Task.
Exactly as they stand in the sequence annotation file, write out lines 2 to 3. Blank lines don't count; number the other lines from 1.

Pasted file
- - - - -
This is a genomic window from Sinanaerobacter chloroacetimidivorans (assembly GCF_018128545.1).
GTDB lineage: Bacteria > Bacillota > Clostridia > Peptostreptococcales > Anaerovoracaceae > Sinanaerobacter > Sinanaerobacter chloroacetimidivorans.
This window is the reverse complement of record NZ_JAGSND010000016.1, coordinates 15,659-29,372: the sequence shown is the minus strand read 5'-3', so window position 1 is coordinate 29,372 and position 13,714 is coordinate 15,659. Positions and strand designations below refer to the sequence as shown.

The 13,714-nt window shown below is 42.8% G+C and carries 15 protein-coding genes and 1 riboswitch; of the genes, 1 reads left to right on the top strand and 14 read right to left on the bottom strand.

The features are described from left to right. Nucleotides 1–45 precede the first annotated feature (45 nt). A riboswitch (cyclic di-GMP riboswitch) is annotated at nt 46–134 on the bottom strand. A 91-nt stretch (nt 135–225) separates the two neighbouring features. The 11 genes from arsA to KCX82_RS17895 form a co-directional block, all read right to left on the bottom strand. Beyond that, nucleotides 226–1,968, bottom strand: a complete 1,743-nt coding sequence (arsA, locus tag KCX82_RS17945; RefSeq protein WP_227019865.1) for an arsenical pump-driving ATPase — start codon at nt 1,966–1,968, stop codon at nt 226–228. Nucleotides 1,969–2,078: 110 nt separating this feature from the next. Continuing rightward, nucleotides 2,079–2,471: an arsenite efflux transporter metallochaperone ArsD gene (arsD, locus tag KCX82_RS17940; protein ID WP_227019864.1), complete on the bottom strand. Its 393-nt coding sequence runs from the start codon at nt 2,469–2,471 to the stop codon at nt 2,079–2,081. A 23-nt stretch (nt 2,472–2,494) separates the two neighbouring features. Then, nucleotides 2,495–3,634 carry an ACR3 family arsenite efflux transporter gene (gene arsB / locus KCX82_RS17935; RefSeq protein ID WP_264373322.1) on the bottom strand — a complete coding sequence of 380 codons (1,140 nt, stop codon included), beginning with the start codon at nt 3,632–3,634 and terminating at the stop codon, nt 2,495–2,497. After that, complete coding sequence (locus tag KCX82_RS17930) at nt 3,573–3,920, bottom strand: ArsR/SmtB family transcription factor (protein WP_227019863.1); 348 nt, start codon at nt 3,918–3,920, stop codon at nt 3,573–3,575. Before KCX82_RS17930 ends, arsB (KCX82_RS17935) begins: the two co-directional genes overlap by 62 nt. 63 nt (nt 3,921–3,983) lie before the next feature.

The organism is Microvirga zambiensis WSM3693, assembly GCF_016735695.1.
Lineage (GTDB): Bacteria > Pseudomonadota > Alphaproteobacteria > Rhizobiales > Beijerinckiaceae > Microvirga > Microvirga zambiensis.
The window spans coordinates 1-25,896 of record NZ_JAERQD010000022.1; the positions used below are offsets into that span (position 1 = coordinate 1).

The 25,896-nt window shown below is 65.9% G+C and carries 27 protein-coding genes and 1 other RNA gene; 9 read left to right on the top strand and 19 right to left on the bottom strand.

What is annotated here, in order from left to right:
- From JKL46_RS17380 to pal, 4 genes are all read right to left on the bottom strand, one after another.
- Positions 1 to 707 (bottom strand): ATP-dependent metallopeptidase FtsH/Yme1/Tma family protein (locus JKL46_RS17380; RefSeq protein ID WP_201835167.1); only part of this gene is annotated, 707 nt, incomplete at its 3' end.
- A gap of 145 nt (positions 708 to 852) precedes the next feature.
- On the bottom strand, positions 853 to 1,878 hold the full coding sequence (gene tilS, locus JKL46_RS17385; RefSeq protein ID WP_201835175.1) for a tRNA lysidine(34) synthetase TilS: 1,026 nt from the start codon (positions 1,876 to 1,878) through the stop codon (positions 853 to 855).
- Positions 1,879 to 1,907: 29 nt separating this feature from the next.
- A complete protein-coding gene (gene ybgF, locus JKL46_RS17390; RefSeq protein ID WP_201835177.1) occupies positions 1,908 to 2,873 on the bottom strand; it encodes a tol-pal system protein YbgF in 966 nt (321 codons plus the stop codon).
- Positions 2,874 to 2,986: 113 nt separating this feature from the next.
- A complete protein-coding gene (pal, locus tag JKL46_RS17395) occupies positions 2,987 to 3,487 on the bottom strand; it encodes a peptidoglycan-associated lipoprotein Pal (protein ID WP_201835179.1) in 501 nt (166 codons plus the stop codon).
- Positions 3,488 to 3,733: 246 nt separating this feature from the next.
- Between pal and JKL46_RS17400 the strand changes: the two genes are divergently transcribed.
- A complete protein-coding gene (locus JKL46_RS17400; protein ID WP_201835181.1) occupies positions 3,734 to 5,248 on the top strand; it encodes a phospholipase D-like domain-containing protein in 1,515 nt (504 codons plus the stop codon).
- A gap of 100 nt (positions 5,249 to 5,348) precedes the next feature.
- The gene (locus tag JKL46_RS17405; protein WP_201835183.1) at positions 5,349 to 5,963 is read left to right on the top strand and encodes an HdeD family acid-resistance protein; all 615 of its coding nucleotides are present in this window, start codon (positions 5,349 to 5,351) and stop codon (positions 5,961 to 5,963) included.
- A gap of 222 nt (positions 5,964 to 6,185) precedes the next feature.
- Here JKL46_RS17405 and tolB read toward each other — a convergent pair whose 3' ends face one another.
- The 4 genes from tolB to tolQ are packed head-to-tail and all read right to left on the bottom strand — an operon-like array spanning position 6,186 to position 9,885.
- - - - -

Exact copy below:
GTDB lineage: Bacteria > Bacillota > Clostridia > Peptostreptococcales > Anaerovoracaceae > Sinanaerobacter > Sinanaerobacter chloroacetimidivorans.
This window is the reverse complement of record NZ_JAGSND010000016.1, coordinates 15,659-29,372: the sequence shown is the minus strand read 5'-3', so window position 1 is coordinate 29,372 and position 13,714 is coordinate 15,659. Positions and strand designations below refer to the sequence as shown.